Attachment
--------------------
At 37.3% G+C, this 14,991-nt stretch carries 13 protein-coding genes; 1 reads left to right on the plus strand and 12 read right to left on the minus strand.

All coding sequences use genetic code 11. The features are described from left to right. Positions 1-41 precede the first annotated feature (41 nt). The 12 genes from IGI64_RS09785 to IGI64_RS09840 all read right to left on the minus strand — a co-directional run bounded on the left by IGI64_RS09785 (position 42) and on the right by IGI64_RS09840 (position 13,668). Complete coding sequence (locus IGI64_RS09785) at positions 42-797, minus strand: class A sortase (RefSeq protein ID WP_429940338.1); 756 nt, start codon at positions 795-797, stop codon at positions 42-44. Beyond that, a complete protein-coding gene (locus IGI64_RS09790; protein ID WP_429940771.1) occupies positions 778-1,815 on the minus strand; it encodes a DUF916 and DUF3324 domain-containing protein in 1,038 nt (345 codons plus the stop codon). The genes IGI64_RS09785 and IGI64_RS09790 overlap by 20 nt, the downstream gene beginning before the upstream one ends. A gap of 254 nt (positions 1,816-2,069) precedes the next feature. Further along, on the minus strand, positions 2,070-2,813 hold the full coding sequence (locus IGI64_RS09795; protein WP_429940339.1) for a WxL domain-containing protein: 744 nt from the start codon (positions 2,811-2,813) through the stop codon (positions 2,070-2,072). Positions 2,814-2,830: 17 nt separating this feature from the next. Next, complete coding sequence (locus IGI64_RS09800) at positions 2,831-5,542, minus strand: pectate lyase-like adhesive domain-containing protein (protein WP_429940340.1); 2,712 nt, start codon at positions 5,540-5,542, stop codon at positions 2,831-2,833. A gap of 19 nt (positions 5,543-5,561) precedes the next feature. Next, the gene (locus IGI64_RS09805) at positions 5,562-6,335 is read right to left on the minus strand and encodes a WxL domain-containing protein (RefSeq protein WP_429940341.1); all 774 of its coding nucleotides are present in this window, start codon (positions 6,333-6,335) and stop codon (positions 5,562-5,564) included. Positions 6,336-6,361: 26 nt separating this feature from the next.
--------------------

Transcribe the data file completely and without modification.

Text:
At 37.3% G+C, this 14,991-nt stretch carries 13 protein-coding genes; 1 reads left to right on the plus strand and 12 read right to left on the minus strand.

All coding sequences use genetic code 11. The features are described from left to right. Positions 1-41 precede the first annotated feature (41 nt). The 12 genes from IGI64_RS09785 to IGI64_RS09840 all read right to left on the minus strand — a co-directional run bounded on the left by IGI64_RS09785 (position 42) and on the right by IGI64_RS09840 (position 13,668). Complete coding sequence (locus IGI64_RS09785) at positions 42-797, minus strand: class A sortase (RefSeq protein ID WP_429940338.1); 756 nt, start codon at positions 795-797, stop codon at positions 42-44. Beyond that, a complete protein-coding gene (locus IGI64_RS09790; protein ID WP_429940771.1) occupies positions 778-1,815 on the minus strand; it encodes a DUF916 and DUF3324 domain-containing protein in 1,038 nt (345 codons plus the stop codon). The genes IGI64_RS09785 and IGI64_RS09790 overlap by 20 nt, the downstream gene beginning before the upstream one ends. A gap of 254 nt (positions 1,816-2,069) precedes the next feature. Further along, on the minus strand, positions 2,070-2,813 hold the full coding sequence (locus IGI64_RS09795; protein WP_429940339.1) for a WxL domain-containing protein: 744 nt from the start codon (positions 2,811-2,813) through the stop codon (positions 2,070-2,072). Positions 2,814-2,830: 17 nt separating this feature from the next. Next, complete coding sequence (locus IGI64_RS09800) at positions 2,831-5,542, minus strand: pectate lyase-like adhesive domain-containing protein (protein WP_429940340.1); 2,712 nt, start codon at positions 5,540-5,542, stop codon at positions 2,831-2,833. A gap of 19 nt (positions 5,543-5,561) precedes the next feature. Next, the gene (locus IGI64_RS09805) at positions 5,562-6,335 is read right to left on the minus strand and encodes a WxL domain-containing protein (RefSeq protein WP_429940341.1); all 774 of its coding nucleotides are present in this window, start codon (positions 6,333-6,335) and stop codon (positions 5,562-5,564) included. Positions 6,336-6,361: 26 nt separating this feature from the next.